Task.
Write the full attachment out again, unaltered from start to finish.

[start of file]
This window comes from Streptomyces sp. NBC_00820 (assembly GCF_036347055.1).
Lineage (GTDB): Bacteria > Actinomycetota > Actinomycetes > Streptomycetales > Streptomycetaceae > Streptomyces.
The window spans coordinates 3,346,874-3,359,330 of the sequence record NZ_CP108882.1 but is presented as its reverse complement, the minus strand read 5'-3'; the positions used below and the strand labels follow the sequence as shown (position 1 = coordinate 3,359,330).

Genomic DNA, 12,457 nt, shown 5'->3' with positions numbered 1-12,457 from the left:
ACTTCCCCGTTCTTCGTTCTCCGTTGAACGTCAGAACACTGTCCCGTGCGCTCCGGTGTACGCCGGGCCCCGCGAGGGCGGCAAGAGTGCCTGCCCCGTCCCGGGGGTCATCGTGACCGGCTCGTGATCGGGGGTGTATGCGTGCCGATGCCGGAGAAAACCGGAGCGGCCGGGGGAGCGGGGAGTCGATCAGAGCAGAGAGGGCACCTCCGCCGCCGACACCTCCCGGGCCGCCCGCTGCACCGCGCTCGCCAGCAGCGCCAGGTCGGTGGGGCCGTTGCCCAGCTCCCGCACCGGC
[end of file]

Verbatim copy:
This window comes from Streptomyces sp. NBC_00820 (assembly GCF_036347055.1).
Lineage (GTDB): Bacteria > Actinomycetota > Actinomycetes > Streptomycetales > Streptomycetaceae > Streptomyces.
The window spans coordinates 3,346,874-3,359,330 of the sequence record NZ_CP108882.1 but is presented as its reverse complement, the minus strand read 5'-3'; the positions used below and the strand labels follow the sequence as shown (position 1 = coordinate 3,359,330).

Genomic DNA, 12,457 nt, shown 5'->3' with positions numbered 1-12,457 from the left:
ACTTCCCCGTTCTTCGTTCTCCGTTGAACGTCAGAACACTGTCCCGTGCGCTCCGGTGTACGCCGGGCCCCGCGAGGGCGGCAAGAGTGCCTGCCCCGTCCCGGGGGTCATCGTGACCGGCTCGTGATCGGGGGTGTATGCGTGCCGATGCCGGAGAAAACCGGAGCGGCCGGGGGAGCGGGGAGTCGATCAGAGCAGAGAGGGCACCTCCGCCGCCGACACCTCCCGGGCCGCCCGCTGCACCGCGCTCGCCAGCAGCGCCAGGTCGGTGGGGCCGTTGCCCAGCTCCCGCACCGGC